For the very first time the “Bags&Shoes Award” is presented at MICAM.

by Flavia Colli Franzone

[On cover: Sofia Scarponi’s catwalk]

Tommaso Cancellara, CEO of Micam while rewarding Sofia Scarponi, winner of Bags&Shoes Award

This year, for the very first time, the International Lab of Mittelmoda – The Fashion Award 2019, was held at MICAM. The edition featured the Bags&Shoes Award, won by one of the 24 finalists selected by a panel of sector experts presided by Matteo Marzotto.
The accessory prize was awarded to the Italian Sofia Scarponi from the Accademia di Costume e Moda (Academy of Costume and Fashion) in Rome. The traditional main sponsors,
Fondazione Industrie Cotone e Lino (Trade Association of Italy’s Cotton and Linen Industries), Camera Nazionale della Moda Italiana (National Chamber for Italian Fashion) and Lectra, have returned. Meanwhile Confindustria Moda (Italian Textile, Fashion and Accessories Federation) is a new partner, bringing fashion design students, as well as the other professionals working in the world of fashion, like accessories, into the spotlight.

The President of the International Lab of Mittelmoda, Matteo Marzotto spoke to Italianshoes about the topic..

Matteo Marzotto, president of International Lab of Mittelmoda

How did accessories come to be included among the prizes? 

What’s wonderful about a container like International Lab is that the goal can be shaped to fit the size of the prize. The prize can be broken down into the many categories comprising the fashion sector. I’ve been saying for a long time now that fashion is made up of lots of different “know-hows”, comprising a long production chain which involves many products, and not only clothing. 

So the accessory prize will become a constant feature for Mittelmoda?

Since signing a partnership agreement with Confindustria Moda, which represents all players in the sector and the long production chain, the accessory prize will henceforth be a stable point of reference for originality and know-how across a variety of product categories. The prizes awarded by the panel, and I make this very clear to the judges, must not be based on creativity pure and simple. The role of designer today comprises knowledge about the complex production chain and the cost of each phase of production, from the prototype to the final product. Even the greatest names today have become product-focused designers who can no longer indulge their creative whims.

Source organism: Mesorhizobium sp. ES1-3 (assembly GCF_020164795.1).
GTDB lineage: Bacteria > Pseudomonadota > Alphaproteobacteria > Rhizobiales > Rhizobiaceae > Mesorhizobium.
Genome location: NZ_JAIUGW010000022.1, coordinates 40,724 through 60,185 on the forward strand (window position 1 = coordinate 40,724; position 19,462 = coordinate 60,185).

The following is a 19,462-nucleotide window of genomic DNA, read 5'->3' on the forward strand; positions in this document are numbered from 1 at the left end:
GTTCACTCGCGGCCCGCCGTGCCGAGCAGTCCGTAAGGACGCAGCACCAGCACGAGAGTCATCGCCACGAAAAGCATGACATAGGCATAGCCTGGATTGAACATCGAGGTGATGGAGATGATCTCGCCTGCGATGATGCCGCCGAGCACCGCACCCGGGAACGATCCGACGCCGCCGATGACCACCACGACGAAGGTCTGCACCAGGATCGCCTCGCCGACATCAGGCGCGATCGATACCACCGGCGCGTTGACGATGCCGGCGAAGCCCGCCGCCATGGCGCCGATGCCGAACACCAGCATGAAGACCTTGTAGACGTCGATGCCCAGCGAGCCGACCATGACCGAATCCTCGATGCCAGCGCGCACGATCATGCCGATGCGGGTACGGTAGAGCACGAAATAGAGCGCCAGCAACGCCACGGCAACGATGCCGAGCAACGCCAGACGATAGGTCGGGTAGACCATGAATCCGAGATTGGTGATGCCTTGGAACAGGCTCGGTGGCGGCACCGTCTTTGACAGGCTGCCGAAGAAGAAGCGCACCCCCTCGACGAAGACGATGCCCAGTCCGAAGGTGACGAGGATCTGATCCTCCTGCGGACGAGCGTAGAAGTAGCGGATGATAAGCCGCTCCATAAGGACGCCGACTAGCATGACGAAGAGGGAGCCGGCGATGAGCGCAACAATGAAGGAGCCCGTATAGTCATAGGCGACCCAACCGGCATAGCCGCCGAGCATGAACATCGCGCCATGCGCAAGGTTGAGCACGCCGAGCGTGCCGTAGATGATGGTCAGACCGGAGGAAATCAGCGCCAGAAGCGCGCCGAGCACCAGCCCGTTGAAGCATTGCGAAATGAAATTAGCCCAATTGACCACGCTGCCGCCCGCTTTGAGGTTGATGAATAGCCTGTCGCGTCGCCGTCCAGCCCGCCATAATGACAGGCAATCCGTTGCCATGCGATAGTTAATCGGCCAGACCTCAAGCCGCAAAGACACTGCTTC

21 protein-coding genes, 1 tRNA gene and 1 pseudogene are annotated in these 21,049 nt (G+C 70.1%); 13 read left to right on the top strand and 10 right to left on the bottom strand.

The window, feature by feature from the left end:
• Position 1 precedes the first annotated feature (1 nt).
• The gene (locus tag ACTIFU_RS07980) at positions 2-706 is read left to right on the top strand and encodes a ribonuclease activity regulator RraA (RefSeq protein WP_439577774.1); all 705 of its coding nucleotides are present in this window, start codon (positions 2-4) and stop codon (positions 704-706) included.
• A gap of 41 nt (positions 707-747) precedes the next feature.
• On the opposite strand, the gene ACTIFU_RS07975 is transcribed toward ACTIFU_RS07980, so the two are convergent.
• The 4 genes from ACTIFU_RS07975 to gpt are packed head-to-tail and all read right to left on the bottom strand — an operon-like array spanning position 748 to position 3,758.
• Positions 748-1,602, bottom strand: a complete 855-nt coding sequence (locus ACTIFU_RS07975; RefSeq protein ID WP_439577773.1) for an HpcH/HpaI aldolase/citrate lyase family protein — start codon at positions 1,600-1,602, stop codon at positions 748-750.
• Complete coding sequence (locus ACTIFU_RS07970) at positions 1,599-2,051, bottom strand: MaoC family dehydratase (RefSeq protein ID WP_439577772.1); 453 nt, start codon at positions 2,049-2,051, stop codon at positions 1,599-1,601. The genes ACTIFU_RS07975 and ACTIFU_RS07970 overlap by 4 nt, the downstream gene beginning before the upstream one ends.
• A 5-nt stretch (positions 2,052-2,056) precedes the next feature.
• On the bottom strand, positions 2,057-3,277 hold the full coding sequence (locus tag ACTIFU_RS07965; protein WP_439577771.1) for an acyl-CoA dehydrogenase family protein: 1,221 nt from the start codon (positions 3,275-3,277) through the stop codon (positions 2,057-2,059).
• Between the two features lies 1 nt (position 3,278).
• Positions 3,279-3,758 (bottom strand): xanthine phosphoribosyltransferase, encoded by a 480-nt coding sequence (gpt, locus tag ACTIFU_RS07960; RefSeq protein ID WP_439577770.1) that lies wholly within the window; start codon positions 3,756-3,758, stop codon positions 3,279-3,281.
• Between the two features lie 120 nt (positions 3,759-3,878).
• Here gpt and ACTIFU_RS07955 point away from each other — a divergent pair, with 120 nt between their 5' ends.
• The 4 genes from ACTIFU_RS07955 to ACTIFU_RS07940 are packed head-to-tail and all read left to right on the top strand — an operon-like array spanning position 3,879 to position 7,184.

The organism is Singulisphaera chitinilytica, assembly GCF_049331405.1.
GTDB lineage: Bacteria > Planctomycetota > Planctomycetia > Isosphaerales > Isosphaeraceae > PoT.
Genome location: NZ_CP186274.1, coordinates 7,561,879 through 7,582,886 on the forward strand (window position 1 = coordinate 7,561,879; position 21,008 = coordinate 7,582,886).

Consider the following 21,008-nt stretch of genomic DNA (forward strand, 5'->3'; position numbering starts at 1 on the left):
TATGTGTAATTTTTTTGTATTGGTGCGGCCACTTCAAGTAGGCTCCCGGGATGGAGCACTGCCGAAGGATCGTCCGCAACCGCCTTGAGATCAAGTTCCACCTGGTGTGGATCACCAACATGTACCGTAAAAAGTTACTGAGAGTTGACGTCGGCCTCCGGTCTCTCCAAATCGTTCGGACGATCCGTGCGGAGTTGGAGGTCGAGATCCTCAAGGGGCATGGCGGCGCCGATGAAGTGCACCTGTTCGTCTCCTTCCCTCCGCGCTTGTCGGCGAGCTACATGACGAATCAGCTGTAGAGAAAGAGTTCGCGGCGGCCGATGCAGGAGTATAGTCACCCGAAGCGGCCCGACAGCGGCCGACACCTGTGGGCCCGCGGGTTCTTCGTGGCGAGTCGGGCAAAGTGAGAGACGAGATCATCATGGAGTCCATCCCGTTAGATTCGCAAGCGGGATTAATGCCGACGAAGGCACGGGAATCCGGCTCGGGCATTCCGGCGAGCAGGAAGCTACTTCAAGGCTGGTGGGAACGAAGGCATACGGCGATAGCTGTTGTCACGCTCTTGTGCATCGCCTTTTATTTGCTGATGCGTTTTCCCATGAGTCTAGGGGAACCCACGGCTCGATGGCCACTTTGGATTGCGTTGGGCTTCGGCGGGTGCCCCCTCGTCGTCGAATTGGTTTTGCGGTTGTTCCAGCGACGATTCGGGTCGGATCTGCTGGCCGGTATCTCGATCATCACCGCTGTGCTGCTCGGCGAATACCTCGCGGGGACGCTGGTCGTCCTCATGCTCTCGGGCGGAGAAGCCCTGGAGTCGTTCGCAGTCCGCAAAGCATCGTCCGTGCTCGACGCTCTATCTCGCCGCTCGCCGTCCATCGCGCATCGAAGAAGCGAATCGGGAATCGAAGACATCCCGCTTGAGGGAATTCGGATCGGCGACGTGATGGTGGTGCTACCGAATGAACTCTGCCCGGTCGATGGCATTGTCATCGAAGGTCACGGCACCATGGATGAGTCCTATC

What was the level of the accessory projects you received?

We are starting to see young designers with a particular sensitivity for accessories, like shoes, bags and jewellery, which they express through interesting projects. The preparation was clear, as well as their great passion. The finalists were from 12 nations, including a number of very talented Italians. This means that our schools are educating well, and also providing the technical skills which are indispensable nowadays. 

Are the winners given industry internships? 

In the past, some of the young designers did industry internships. As this prize is seen as a recognition from the fashion sector, we hope that the winner will gain experience in a company.

You have always championed Made in Italy. 

I stopped talking about Made in Italy, which was often misunderstood, in favour of “well done in Italy”, which better represents Italian manufacturing as a synthesis of hands, heart and brain. This is what young people need to understand to work in fashion.